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Authors: Jess Michaels


BOOK: Seduced
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(The Wicked Woodleys Book 5)




USA Today Bestseller

Jess Michaels




The Wicked Woodleys Book 5


Copyright © Jesse Petersen, 2016


All rights reserved. This book or any portion thereof may not be reproduced or used in any manner whatsoever without the express written permission of the publisher except for the use of brief quotations in a book review.


For more information, contact Jess Michaels

PO Box 814, Cortaro, AZ 85652-0814


To contact the author:

[email protected]




Jess Michaels raffles a FREE Kindle or Amazon gift certificate EVERY month to members of her newsletter, so sign up on her website:




For all the readers who loved the Flynns and the Woodleys. Thank you for a thrilling year and a half. For Mackenzie Walton, editor extraordinaire and all around awesome person.


And for Michael. You make my world go 'round.


Chapter One



London 1818

Jack Blackwood stared across the ballroom and the sea of milling people. They were all dressed in their finery, spinning around the dance floor with jewels on display and blunt practically falling from their pockets. As a thief, it was a temptation almost not to be borne. It would be almost too easy for him to merely take a stroll through the throng and come out with additional weight in his own pockets.

As a brother, he had to ignore that desire. After all, this was his younger brother Warrick’s wedding, and the guests were his guests. Jack had enough of a troubled relationship with War—he didn’t need to make it worse just for sport.

As if conjured, War appeared at his elbow and stood beside him. The two men didn’t look at each other for a moment, didn’t talk, but just gazed out over the crowd together.

“Are you thinking how easy it would be to steal that lady’s jewels?” War finally asked, motioning his head subtly toward a finely dressed guest.

Jack lifted both eyebrows in surprise, but his tone remained even as he kept his gaze focused on the riches before him. “First her jewels, then the ring on the man in the crooked cravat’s hand.”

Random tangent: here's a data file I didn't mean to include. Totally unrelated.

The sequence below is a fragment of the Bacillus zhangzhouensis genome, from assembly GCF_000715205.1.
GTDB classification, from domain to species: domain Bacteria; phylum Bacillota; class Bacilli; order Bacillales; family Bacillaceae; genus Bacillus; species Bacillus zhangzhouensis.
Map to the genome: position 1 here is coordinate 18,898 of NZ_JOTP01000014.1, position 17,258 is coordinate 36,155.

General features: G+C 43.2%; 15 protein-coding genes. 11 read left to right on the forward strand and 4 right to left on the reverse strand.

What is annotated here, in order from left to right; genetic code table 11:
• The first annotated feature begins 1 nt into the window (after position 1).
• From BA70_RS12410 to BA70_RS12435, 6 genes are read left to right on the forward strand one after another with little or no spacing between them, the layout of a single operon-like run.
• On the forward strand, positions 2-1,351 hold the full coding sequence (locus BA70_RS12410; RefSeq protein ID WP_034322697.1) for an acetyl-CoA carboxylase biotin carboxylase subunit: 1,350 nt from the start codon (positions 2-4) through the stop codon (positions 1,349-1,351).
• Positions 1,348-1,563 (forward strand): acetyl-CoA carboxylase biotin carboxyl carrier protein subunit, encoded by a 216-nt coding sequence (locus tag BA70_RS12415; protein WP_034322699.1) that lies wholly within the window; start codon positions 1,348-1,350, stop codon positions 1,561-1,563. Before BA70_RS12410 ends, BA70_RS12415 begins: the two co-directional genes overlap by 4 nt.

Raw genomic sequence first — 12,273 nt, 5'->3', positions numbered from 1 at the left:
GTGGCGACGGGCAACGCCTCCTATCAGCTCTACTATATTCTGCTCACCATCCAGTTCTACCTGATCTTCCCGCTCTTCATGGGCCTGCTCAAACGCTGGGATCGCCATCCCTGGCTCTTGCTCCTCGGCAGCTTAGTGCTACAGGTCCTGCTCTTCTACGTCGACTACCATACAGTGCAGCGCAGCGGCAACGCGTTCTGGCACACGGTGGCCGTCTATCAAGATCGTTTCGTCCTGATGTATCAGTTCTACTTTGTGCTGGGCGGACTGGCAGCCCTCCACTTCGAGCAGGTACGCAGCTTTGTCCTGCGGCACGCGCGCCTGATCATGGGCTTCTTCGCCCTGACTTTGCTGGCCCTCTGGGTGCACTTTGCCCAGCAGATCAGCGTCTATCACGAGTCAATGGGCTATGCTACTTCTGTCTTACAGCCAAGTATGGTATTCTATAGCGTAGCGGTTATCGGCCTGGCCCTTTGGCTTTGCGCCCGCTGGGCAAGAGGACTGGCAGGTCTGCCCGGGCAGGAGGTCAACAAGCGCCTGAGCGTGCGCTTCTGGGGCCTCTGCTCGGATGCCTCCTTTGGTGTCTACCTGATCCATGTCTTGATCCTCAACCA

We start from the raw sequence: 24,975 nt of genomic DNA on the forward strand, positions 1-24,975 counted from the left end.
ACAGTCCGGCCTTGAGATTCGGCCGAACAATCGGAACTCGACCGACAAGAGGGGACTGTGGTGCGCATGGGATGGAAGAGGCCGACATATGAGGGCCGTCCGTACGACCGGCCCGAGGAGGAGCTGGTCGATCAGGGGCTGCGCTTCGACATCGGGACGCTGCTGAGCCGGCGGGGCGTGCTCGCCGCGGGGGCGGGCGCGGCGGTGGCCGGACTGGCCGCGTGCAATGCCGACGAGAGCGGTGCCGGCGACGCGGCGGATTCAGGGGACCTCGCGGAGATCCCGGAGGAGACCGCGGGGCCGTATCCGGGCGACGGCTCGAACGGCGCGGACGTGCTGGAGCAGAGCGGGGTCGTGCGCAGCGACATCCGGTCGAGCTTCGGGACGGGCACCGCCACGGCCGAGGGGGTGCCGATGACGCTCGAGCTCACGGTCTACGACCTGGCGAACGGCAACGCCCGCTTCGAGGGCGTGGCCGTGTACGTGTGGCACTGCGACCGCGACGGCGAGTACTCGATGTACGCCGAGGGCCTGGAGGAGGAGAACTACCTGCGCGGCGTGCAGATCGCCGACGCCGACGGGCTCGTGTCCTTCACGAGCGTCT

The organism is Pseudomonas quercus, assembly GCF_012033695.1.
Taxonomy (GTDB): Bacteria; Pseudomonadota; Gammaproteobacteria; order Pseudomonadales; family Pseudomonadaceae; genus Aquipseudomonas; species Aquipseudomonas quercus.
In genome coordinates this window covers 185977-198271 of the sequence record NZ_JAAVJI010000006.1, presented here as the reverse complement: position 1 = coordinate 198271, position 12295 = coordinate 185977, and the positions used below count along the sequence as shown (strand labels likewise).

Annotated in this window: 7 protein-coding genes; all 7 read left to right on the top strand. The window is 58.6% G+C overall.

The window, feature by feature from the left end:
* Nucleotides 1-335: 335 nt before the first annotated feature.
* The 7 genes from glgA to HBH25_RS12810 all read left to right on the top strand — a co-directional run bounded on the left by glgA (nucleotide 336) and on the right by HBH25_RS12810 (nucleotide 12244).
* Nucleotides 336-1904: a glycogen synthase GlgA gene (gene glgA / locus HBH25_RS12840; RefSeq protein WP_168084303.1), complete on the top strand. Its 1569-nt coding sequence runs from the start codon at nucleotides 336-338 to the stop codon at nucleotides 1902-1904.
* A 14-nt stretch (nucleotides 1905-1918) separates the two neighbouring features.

War turned to him. “A ring is always risky.”

Jack met his brother’s gaze at last. “Risk is what makes it fun.”

War rolled his eyes, but Jack was happy to see the hint of a smile on his face. War knew Jack was a scoundrel, a thief, an infamous criminal. Hell, for many years War had been at his side, fighting every battle as Jack solidified his rule of the underground.

Until War abandoned him. Jack’s smile fell at that thought.

“You aren’t
plotting are you?” War asked, his tone growing more serious, as if he sensed the shift in his brother.

Jack shrugged one shoulder. “At your wedding? I wouldn’t do such a thing to you or to Claire and her family. I
have boundaries.”

“Good to hear,” War said, his tone noncommittal. Jack wasn’t certain if he was being insulted or not.

He cleared his throat, eager to change the subject. “Well, you are leg shackled now, War. How does it feel?”

The grin returned to War’s face. “Wonderful,” he said simply.

Jack found his brows lifting again. “Truly?”

“You sound surprised.” War shook his head. “I don’t know how you could be. It’s common knowledge now that I have loved Claire for a very long time. If I hadn’t been injured six months ago, I would have married her then.”

Jack searched his brother’s expression. Oh yes, he knew War loved Claire, who was the daughter of a titled family, the Woodleys. His brother had worked for them breaking horses for years. Claire and War had come to London not long ago seeking Jack’s help to find Claire’s daughter, and War had nearly died when they faced off with Claire’s former lover and Jack’s greatest enemy, Jonathon Aston.

But time had healed his brother’s physical wounds, save the scars they’d left behind. And as Jack looked at him, he could see his brother was even happier than he claimed with his words. There was a light to War now, a peace that had never existed before. Not in their abusive childhood, not even when they ran the underground together.

Seeing his brother’s joy was bittersweet for Jack. Sweet to see War so happy. Bitter to know they would never again work side by side, that War would be drawn further away from Jack’s dangerous world and into Claire’s respectable one.

“Are you not happy for me?” War asked, his gaze intense even as his words were soft.

Jack shook his head. “I am
happy for you,” he promised. “For you and for Claire.”

War nodded slowly and Jack watched as his brother’s gaze swept back to the crowd. He knew when War had found Claire by the way his brother’s dark eyes lit up, his face relaxed with pleasure. He practically hummed with the love he felt for her, and Jack felt a sudden need to back away from such intensity of connection.

He forced himself not to and instead followed War’s gaze to his new bride. Jack could not deny Claire was a beauty with her blonde hair and bright, intelligent green eyes. But it wasn’t Claire who caught his attention in that moment. Instead, his gaze fell on her companion, a dark-haired, dark-eyed woman in an amber-colored gown. She might not have been so noticeable except for the way her dress clung to luscious curves.

“Who is that with her?” Jack asked.

“Just Letty,” War said. “I’m sorry—Viscountess Leticia Seagate, Claire’s cousin.”